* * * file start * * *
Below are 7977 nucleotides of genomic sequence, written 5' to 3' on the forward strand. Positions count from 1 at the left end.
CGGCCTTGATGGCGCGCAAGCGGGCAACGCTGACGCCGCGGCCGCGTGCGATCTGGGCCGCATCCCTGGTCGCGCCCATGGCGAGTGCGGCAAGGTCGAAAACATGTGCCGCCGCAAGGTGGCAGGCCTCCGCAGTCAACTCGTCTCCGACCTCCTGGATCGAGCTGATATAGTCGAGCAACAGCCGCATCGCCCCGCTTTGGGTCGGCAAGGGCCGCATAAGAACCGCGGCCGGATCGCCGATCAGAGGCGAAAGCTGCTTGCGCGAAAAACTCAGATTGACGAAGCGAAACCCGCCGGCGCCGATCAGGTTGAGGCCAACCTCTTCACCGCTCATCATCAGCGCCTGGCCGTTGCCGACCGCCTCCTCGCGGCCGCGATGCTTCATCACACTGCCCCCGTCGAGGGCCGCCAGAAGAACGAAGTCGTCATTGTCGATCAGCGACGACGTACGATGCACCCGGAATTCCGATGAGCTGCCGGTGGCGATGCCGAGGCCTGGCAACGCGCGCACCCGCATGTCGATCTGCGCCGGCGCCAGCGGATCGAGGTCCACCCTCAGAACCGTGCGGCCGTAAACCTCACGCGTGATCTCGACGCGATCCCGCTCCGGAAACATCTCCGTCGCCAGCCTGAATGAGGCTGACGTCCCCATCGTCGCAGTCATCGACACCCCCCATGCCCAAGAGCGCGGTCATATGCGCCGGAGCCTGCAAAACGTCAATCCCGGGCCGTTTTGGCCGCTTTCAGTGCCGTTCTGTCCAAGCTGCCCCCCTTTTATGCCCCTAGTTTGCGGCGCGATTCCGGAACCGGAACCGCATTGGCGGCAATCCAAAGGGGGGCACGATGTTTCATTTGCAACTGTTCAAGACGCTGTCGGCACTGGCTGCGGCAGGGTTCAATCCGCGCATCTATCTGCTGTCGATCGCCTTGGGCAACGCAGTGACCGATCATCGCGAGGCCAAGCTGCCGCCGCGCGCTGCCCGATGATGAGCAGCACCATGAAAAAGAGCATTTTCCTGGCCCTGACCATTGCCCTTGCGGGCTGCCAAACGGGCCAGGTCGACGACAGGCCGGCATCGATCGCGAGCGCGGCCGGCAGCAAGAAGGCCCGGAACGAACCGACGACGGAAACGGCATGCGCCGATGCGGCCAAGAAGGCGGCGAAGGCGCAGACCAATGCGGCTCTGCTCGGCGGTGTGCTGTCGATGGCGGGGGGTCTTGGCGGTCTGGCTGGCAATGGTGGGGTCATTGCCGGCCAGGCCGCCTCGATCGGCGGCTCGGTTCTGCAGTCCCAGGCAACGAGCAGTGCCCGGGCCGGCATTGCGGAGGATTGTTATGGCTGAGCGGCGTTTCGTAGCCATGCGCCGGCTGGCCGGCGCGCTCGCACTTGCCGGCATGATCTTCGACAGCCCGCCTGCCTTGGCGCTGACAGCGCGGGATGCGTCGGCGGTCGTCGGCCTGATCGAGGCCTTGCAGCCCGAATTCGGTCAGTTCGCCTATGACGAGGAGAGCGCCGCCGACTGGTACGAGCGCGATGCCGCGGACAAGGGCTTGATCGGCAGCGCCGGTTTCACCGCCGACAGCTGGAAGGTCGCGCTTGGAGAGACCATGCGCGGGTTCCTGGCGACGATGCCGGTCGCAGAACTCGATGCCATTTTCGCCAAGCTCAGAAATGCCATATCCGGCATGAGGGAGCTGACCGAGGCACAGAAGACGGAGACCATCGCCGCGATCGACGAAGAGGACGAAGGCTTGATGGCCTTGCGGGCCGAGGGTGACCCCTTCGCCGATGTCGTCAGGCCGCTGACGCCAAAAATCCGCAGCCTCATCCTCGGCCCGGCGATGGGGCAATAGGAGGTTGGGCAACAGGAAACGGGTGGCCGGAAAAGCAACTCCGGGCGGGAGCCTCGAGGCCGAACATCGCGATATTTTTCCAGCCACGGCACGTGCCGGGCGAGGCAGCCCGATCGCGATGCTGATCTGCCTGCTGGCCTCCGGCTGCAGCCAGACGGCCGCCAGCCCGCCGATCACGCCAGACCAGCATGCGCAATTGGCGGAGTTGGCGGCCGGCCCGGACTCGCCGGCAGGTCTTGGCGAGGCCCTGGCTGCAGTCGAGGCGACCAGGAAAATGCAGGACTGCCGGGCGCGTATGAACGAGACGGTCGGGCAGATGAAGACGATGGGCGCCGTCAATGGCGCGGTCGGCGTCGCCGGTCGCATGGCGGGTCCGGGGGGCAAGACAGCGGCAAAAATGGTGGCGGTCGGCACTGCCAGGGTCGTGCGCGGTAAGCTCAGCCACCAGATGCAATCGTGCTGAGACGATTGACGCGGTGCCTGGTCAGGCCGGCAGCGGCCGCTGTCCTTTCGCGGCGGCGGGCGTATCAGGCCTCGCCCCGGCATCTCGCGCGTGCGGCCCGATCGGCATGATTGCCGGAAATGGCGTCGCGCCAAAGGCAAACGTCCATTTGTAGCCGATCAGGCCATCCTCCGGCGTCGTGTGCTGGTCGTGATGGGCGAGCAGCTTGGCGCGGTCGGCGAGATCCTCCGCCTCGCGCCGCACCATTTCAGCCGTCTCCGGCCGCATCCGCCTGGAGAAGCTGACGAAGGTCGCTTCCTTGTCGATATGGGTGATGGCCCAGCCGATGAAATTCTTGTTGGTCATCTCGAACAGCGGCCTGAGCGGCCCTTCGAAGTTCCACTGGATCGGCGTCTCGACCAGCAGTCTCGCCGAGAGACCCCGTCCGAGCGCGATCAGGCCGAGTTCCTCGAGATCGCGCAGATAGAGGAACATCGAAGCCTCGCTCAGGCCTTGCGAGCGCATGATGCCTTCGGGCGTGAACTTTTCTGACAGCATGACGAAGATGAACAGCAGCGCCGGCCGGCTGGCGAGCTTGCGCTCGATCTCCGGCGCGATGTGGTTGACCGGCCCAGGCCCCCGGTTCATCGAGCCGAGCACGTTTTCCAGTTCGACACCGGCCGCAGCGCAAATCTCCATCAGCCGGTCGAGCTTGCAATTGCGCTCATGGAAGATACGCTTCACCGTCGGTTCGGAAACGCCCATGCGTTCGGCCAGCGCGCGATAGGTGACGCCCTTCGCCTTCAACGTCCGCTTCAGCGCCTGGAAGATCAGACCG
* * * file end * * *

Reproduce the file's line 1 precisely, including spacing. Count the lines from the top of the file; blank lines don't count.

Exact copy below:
Below are 7977 nucleotides of genomic sequence, written 5' to 3' on the forward strand. Positions count from 1 at the left end.